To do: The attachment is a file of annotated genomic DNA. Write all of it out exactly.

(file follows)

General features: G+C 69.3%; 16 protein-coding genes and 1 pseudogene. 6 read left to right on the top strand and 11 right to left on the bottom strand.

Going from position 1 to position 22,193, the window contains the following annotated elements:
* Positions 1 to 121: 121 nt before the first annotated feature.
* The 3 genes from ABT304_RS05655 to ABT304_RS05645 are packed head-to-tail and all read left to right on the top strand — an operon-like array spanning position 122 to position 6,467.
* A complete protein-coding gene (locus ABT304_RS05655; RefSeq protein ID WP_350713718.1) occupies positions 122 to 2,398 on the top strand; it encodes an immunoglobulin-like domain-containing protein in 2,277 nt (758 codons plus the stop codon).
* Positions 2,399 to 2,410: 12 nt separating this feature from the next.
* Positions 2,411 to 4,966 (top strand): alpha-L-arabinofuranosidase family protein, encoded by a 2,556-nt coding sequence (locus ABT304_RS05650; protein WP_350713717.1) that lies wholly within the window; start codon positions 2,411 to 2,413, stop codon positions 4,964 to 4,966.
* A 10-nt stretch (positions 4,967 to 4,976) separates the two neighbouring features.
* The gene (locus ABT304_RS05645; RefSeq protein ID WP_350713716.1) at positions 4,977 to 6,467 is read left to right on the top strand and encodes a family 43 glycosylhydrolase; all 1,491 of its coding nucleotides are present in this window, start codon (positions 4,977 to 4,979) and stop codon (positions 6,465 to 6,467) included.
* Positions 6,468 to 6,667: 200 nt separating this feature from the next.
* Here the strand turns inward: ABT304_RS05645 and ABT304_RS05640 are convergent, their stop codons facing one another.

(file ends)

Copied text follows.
General features: G+C 69.3%; 16 protein-coding genes and 1 pseudogene. 6 read left to right on the top strand and 11 right to left on the bottom strand.

Going from position 1 to position 22,193, the window contains the following annotated elements:
* Positions 1 to 121: 121 nt before the first annotated feature.
* The 3 genes from ABT304_RS05655 to ABT304_RS05645 are packed head-to-tail and all read left to right on the top strand — an operon-like array spanning position 122 to position 6,467.
* A complete protein-coding gene (locus ABT304_RS05655; RefSeq protein ID WP_350713718.1) occupies positions 122 to 2,398 on the top strand; it encodes an immunoglobulin-like domain-containing protein in 2,277 nt (758 codons plus the stop codon).
* Positions 2,399 to 2,410: 12 nt separating this feature from the next.
* Positions 2,411 to 4,966 (top strand): alpha-L-arabinofuranosidase family protein, encoded by a 2,556-nt coding sequence (locus ABT304_RS05650; protein WP_350713717.1) that lies wholly within the window; start codon positions 2,411 to 2,413, stop codon positions 4,964 to 4,966.
* A 10-nt stretch (positions 4,967 to 4,976) separates the two neighbouring features.
* The gene (locus ABT304_RS05645; RefSeq protein ID WP_350713716.1) at positions 4,977 to 6,467 is read left to right on the top strand and encodes a family 43 glycosylhydrolase; all 1,491 of its coding nucleotides are present in this window, start codon (positions 4,977 to 4,979) and stop codon (positions 6,465 to 6,467) included.
* Positions 6,468 to 6,667: 200 nt separating this feature from the next.
* Here the strand turns inward: ABT304_RS05645 and ABT304_RS05640 are convergent, their stop codons facing one another.